I love to write. In case it isn’t obvious by looking at some of the books to which I’ve attached my name, I will write anything. The simple fact that someone will pay me to write “Have you ever tossed a dwarf?” (The Purity Test, 2008) fills me with the same humble honor as the fat kid that isn’t chosen last on the playground. I can’t believe my luck. I still can’t believe it.
So what is it about this blogging business that I find so difficult? The answer is simple: I do not think I am very interesting. Before you do the, “Oh Jos, sure you are!” chin buck, I should be clear. This does not in any way stop me from dominating any conversation at a dinner party or chatting endlessly with my sister, husband, friends or telemarketers about the minutia of my daily interactions.
I sold another book recently. It came a little bit out of nowhere because my writing partner on Game-Based Marketing, Gabe Zichermann, is truly an incredibly brilliant and well-respected star to whom I have unapologetically hitched my wagon. He was approached by an editor at McGraw Hill to write the quintessential book on gamification. A few weeks and a twenty page book proposal later, the deal was signed.
Getting this book deal is awesome on many levels, the first of which being that it means I can continue to “work from home” which let’s face it, is code for getting to drink on weeknights. But even better than that (no, you’re right, drinking on weeknights = best thing ever) is the fact that it is not memoir. Before this deal came along I was working on a book proposal about the death of my father and the terrifying gene with which he left my sister and I.
The story, I’ve been told repeatedly, is an interesting one. People seem to love to hear about it. I feel fairly certain they are not just being polite. The other day when I met Sherri Shepherd with my family after a live taping of The View, the awesome comedian who plays Angie Jordan on 30 Rock stood there asking question after question after my mom casually mentioned the fact that my sister had undergone in vitro to weed out the gene in her amazing twins. (Did I mention that my mother is the best publicist ever?) Sherri Shepherd gave me her email address. Provided it isn’t a fake, I believe this indicates she found it interesting. It may have also been a ploy to wrap up the conversation. Don’t think I haven’t considered this possibility.
But, on a similar note, NPR’s This American Life bought the story two months ago.
And I know it’s compelling. I’m sure it must be. But there remains this internal shrug that weighs me down, this feeling that, “It’s just my life, you know?” You wake up, you get dressed, you eat, you work, you kiss your husband and go to sleep.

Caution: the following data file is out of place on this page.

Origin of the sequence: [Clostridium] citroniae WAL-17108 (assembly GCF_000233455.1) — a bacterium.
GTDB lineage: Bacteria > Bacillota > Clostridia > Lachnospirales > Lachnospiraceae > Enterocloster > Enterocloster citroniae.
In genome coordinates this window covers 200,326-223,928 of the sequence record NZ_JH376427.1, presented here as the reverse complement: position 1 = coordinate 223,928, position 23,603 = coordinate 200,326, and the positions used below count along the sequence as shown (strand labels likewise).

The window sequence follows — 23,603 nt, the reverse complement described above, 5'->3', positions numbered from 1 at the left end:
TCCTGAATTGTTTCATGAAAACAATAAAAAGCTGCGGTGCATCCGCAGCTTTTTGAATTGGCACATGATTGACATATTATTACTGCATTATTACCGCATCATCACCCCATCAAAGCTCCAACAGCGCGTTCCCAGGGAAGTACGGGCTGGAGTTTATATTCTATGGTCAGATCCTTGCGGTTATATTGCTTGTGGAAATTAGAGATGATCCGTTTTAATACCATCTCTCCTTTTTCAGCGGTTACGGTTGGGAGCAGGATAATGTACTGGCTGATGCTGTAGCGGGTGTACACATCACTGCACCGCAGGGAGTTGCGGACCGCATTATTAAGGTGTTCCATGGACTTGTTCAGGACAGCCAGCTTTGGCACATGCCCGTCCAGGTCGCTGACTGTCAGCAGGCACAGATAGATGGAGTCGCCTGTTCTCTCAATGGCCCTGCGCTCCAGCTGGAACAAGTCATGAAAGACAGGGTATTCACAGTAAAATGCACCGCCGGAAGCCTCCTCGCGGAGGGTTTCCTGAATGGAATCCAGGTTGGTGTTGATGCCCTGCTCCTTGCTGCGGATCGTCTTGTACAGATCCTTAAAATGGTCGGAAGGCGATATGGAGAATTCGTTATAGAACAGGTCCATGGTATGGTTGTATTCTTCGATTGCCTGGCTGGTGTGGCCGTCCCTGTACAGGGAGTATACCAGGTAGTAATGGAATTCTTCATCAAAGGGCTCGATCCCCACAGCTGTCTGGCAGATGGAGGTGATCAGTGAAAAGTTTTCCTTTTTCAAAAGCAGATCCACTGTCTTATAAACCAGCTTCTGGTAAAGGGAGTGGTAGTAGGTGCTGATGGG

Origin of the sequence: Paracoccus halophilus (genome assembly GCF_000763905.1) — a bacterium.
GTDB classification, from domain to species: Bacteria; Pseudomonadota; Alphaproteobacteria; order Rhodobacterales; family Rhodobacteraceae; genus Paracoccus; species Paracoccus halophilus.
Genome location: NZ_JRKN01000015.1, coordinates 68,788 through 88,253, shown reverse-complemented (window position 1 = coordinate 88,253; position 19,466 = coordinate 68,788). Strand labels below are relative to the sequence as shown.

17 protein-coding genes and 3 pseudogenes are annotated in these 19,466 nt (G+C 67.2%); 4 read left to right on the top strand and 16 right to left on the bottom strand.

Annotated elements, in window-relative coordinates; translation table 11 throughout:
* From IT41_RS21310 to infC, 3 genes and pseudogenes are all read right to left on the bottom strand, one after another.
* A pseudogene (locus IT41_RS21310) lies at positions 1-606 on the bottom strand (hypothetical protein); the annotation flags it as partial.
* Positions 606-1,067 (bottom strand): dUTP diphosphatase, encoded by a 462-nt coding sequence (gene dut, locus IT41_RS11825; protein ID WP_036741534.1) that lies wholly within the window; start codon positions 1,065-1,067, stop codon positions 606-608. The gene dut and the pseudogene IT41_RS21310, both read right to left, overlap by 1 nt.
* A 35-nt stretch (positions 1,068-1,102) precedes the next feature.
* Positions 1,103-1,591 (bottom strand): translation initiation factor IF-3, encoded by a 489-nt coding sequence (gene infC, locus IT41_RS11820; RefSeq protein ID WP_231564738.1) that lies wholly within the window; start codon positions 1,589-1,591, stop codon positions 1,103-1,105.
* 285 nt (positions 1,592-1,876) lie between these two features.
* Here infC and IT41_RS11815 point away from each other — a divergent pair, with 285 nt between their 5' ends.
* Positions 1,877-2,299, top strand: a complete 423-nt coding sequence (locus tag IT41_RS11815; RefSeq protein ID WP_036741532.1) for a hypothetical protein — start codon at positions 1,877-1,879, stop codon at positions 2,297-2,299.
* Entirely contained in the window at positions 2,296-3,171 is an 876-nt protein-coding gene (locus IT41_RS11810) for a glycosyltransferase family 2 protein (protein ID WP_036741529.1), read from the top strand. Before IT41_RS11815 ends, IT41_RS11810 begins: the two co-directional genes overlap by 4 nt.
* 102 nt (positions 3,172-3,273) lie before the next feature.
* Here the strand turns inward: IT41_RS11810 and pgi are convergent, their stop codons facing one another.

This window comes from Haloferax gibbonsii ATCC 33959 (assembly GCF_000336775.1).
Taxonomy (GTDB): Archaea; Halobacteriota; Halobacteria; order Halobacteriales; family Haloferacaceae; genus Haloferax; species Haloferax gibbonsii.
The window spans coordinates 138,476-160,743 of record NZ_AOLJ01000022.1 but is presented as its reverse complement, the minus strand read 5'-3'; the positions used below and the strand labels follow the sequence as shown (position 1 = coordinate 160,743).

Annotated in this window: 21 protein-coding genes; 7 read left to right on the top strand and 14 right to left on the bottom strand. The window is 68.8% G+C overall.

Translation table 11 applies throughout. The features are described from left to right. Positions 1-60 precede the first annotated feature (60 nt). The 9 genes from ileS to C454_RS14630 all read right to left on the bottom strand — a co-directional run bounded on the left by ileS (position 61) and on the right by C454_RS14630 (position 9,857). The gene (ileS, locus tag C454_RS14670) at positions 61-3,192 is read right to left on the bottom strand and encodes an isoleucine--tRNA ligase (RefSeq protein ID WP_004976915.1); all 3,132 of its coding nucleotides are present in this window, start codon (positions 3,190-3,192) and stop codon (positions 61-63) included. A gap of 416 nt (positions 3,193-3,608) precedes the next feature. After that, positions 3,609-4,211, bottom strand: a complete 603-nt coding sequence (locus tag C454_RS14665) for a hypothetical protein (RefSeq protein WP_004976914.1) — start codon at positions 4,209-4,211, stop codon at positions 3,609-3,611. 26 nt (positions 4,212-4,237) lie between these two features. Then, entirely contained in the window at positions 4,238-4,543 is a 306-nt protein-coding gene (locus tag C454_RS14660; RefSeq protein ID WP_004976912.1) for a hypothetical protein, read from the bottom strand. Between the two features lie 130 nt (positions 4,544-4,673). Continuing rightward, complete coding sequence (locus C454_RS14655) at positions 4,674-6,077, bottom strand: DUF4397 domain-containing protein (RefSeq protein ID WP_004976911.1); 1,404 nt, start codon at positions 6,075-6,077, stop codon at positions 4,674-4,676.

I have at various times worn the pain that comprised most of my 20’s like a collection of medals around my neck. I was happy to blurt out at the most festive of Sunday brunches anecdotes about loss, physical and emotional agony, infection, suicide, pain and death.
By 30 I understood better than most the notion that, “And then you die,” and thought it after nearly every major “crisis” I encountered. Ripped dresses, rain storms, lost jobs, and lost loves had a different weight for me than for most of my peers. I knew it. I felt it. There was genius in living a life so entirely present. Because, “And then you die” is the most liberating thing you can imagine. But also the most depressing. Finding meaning takes effort. Hope and belief are fleeting and tough to pin down.
I remember at 22, running late to meet friends from my graduating college class at a bar in Davis Square in Boston. I ran in breathless, took my seat in the booth and blurted out, “Sorry-I’m-late-my-dad-slipped-into-a-coma-can-I-get-a-beer?”
No one moved. I shrugged. What could I say? It was just my life.
I read once that Dostoyevesky wrote a lot of bad memoir in the years before he was finally able to write the work that would ultimately define his career. In a particularly pretentious discussion likely in a coffee shop in the 1990’s when I wore hoop earrings everyday and thrifted sailor jeans, someone suggested that memoir was a lot like shitting. It cleared you out so that you could try again to fill yourself with something meaningful. It was suggested that the great Russian writer had to write shitty memoir (pardon the pun), get it out, so that he could eventually write The Idiot, Crime and Punishment and The Brothers Karamazov.
So maybe I have to write these blogs, write this book about the gene to make room for my inner The Idiot to pour forth.
Writing about myself isn’t as boring as I imagine the act of reading about me must be — but there is something about the story of my life, my family and our gene that makes me feel like it could get me on The View with Sherri Shepherd. And with or without an inner-The Idiot, that’s enough motivation for me.